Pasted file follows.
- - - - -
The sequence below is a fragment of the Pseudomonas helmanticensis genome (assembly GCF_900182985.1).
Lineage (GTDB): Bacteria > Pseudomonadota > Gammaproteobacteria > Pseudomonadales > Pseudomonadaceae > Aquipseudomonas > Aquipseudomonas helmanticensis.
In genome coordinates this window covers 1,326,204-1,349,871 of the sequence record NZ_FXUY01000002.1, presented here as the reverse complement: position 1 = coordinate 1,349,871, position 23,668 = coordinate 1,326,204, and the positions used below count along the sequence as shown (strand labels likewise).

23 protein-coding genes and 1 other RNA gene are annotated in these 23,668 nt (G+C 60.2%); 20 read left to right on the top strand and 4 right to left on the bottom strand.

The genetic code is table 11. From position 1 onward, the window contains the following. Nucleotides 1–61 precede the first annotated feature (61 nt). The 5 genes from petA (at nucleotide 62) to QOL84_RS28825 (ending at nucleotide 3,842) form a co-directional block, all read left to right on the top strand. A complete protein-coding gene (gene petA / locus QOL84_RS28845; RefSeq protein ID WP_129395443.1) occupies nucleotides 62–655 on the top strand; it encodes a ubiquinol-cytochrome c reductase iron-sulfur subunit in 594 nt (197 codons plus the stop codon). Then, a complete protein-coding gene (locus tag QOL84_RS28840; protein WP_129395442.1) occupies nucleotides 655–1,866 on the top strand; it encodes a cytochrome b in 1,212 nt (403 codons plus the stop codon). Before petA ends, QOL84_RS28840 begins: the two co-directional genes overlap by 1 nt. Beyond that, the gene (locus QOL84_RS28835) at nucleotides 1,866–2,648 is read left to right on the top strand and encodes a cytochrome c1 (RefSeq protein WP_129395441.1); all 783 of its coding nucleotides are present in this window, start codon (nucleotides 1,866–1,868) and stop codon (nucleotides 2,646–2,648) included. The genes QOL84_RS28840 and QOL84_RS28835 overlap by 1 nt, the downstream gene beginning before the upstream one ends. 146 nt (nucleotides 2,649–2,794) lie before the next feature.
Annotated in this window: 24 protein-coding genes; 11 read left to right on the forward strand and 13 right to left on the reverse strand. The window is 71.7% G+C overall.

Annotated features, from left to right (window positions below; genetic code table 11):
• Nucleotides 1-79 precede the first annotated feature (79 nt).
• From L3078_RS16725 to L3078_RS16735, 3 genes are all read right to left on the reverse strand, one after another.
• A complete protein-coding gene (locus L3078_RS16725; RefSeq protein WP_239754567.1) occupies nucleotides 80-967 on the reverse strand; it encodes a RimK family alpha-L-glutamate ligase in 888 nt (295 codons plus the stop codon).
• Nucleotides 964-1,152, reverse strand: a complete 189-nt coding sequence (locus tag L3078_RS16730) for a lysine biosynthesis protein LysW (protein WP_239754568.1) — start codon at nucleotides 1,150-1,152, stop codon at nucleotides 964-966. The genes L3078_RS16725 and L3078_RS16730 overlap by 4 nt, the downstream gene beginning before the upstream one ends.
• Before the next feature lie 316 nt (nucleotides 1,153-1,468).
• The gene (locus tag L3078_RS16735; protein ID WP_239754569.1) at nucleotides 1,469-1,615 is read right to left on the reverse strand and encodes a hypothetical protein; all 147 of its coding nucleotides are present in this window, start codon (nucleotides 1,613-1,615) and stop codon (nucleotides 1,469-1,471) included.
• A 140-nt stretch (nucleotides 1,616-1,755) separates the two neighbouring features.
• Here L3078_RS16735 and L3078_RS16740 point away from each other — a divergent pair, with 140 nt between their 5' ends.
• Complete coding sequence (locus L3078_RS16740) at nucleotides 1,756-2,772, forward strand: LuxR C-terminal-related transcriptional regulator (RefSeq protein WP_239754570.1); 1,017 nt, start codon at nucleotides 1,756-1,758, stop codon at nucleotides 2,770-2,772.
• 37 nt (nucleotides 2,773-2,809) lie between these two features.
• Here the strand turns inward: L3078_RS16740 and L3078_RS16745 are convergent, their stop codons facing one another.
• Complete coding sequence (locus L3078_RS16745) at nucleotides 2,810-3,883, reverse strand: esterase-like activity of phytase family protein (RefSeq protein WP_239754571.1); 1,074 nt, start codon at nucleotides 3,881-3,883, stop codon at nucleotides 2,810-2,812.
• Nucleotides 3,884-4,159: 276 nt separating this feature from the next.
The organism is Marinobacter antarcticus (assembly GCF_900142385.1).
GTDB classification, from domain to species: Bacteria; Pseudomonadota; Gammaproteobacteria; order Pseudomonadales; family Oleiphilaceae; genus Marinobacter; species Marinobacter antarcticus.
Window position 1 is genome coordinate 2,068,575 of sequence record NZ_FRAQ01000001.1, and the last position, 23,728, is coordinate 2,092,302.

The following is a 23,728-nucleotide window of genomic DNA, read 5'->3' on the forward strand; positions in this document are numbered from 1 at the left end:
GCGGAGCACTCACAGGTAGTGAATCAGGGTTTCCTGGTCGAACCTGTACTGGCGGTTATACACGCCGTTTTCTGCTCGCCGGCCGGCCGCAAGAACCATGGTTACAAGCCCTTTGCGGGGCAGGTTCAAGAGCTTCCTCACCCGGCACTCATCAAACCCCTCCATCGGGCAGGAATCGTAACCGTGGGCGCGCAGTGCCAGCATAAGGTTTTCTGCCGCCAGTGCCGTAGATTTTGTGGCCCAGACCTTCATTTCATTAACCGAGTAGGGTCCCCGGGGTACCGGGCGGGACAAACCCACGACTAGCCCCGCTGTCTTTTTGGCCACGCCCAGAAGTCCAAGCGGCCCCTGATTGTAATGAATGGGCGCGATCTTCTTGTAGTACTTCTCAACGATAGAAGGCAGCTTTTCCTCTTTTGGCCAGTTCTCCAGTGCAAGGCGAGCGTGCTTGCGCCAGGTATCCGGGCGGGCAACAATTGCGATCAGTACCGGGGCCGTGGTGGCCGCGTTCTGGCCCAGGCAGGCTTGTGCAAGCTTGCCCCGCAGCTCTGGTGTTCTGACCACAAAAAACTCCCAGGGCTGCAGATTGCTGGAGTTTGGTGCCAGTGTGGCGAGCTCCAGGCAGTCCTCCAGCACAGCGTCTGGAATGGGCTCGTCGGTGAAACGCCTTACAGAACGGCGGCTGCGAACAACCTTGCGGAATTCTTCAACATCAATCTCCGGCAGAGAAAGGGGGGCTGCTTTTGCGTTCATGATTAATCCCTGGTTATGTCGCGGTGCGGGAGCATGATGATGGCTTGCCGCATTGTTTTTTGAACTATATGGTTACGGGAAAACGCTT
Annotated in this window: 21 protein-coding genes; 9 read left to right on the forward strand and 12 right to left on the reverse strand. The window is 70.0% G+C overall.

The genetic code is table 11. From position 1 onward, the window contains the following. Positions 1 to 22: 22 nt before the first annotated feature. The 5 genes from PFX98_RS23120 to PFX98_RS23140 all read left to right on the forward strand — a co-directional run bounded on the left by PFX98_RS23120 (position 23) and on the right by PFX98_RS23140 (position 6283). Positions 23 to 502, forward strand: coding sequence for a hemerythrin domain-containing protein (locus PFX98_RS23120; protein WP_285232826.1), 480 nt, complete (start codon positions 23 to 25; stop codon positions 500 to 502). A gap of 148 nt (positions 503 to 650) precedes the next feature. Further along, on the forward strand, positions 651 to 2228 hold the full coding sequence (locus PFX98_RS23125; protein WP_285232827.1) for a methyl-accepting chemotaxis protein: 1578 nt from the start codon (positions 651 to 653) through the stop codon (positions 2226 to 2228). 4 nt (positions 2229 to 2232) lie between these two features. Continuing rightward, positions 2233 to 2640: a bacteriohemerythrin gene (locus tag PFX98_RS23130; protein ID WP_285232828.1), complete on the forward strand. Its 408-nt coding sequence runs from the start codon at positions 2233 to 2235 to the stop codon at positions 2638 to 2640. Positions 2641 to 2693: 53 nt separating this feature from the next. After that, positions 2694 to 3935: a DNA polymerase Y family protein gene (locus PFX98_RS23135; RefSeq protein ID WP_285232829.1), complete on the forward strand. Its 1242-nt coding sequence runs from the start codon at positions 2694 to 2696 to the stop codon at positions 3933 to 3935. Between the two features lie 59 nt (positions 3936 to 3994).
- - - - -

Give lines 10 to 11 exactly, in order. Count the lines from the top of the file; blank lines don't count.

• A complete protein-coding gene (locus L3078_RS16725; RefSeq protein WP_239754567.1) occupies nucleotides 80-967 on the reverse strand; it encodes a RimK family alpha-L-glutamate ligase in 888 nt (295 codons plus the stop codon).
• Nucleotides 964-1,152, reverse strand: a complete 189-nt coding sequence (locus tag L3078_RS16730) for a lysine biosynthesis protein LysW (protein WP_239754568.1) — start codon at nucleotides 1,150-1,152, stop codon at nucleotides 964-966. The genes L3078_RS16725 and L3078_RS16730 overlap by 4 nt, the downstream gene beginning before the upstream one ends.